Tuesday, September 29, 2015

Corner stones of a "softer" method


In my upcoming seminar on the half hard, half soft art of Hong Yi Xiang, I will be concentrating on various "internal" or "soft" elements - and marrying these with the more familiar "external" or "hard" elements.  I hope to do this by using form - and extrapolating to function.  This should also give participants a good idea of why the heck one should bother with traditional forms or "kata" in the first place.

So what are some of these "soft" elements?

Well as I've discussed many times before they have precious little to do with qi/chi balls or paranormal powers.  Instead I'm going to cover some of the more subtle, but very useful, skills of grounding, movement/evasion (including footwork) and deflection/interception/entry that are actually quite counter-intuitive at first glance, yet obviously practical and simple at the second: concepts that make sense in a civilian defence environment and even in the cage/ring (as my students have found).


I have previously discussed the battle stance of xingyi - santshi or "zhan bu".  Of course, as you will see from my article, the stance is used extensively in Hong's bridging forms - along with a healthy mix of other stances more familiar to the external artist.

In my article on the subject I talked about grounding and its importance in grounding - the stability of your base.  The stability of your base determines not only whether you will be able to withstand unbalancing (which is catastrophic in terms of defence) but also your ability to generate force (which relies on a solid launching platform).

Keeping you out of the grappling range

A related issue to which I allude in my article on the xingyi stance is the question of civilian defence grappling - or rather non-grappling: the need to stay out of the full grappling range.

The battle stance is ideal for this purpose - and is used appropriately.  In the seminar I will be discussing a number of other, related and complementary strategies the forms employ to keep you moving in a way that avoids the clinch or greater grappling entanglement.

I have used these successfully for decades to deal with shoots and other grappling attempts.  Obviously nothing works every time: no approach has any kind of guarantee. But the methods employed in Hong's forms work well enough for me: they have been my go-to for avoiding being taken down when I don't want to go down - precisely because they keep the requisite "buffer" between you and your opponent at all times, without sacrificing your ability to land blows with force.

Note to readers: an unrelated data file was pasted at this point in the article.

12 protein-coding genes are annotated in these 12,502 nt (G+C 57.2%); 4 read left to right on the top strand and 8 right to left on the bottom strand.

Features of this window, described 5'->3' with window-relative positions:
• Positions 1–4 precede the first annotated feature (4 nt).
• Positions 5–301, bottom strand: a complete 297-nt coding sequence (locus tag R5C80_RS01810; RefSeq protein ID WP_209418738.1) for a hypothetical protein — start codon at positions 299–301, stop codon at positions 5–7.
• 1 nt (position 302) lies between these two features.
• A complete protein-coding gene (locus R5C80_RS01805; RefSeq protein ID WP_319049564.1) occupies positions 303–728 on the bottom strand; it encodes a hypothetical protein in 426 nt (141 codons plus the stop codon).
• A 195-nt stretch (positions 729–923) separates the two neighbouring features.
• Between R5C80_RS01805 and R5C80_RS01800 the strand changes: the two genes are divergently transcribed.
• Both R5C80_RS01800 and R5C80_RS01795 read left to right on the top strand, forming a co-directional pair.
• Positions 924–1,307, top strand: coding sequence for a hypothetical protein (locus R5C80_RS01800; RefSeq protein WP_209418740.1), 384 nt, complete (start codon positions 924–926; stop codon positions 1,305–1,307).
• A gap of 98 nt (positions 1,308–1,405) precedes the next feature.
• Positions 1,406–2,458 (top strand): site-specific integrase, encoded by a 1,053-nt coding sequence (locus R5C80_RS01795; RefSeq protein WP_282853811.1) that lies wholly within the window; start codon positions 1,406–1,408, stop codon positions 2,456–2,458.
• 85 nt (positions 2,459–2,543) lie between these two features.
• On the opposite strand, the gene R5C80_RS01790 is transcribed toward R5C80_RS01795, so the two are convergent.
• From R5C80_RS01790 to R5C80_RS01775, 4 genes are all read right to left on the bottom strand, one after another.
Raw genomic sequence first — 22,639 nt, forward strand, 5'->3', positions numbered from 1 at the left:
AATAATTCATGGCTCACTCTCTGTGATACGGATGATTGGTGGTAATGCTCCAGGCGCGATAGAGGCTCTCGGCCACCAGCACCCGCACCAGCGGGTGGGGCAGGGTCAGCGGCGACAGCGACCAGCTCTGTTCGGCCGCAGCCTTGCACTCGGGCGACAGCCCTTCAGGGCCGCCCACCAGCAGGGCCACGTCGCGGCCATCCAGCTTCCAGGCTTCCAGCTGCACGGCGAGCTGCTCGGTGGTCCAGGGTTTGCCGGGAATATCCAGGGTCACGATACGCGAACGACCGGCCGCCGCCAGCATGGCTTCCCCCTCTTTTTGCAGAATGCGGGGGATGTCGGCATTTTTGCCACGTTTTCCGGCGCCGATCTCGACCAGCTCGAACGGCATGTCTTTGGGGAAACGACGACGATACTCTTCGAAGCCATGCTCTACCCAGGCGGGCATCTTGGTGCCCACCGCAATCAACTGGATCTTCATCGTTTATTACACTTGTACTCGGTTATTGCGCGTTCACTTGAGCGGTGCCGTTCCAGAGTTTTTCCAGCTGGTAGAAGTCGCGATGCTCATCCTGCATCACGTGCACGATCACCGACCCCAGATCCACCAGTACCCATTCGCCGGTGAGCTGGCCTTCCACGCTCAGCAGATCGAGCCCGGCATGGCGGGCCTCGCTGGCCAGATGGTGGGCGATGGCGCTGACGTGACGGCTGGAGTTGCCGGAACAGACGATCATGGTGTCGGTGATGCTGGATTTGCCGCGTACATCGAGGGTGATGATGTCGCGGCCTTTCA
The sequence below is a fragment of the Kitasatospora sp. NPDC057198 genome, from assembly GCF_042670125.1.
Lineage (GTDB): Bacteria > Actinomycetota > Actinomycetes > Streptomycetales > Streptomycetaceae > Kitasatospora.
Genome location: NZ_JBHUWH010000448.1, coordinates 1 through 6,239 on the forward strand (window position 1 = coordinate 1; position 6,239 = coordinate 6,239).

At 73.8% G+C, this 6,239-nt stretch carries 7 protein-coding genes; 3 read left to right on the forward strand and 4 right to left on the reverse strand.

Hand and foot timing

So far I've covered defence as a kind of major issue but what most people really want (rightly or wrongly) is force multiplication.  Lucky for them, Hong's forms have lots of tips in that regard, the top one being a fairly cool and unobtrusive way of developing the optimal hand and foot timing - so as to maximise the use of your body momentum behind each punch/kick and accordingly your force.

I have covered the importance of this in previous articles, particularly this one, so I won't go over the same ground.  What I will remind you is that you see it happen all the time in the octagon - so why would you do things any differently in your own stepping/punching?

I will also reiterate one very salient point I made in my previous articles: just how hard it is to learn this kind of stepping.  "It seems so easy" people say.  Until they get video taken of them trying it and see just how far short of the mark they have fallen.

Why do I repeat this warning?  For one very good reason: as I've discovered, Hong's forms make timing your step with your punch an absolute breeze.  Indeed, I can tell how Hong modified standard xingyi techniques so as to make the optimal timing intuitive, rather than counter-intuitive.  In my view Hong's material is worth learning for this reason, if no other.

Simultaneous defence and counter

I've previously gone on at length about the need to understand that no deflection and counter are truly "simultaneous". Regardless, Hong's bridging forms come pretty darn close to the mark.  There is virtually none of the "one, two" or "block and counter" you see in the typical external form: almost every single deflection feeds directly into a counter - or is a counter itself (immediately upon completing its deflection/interception).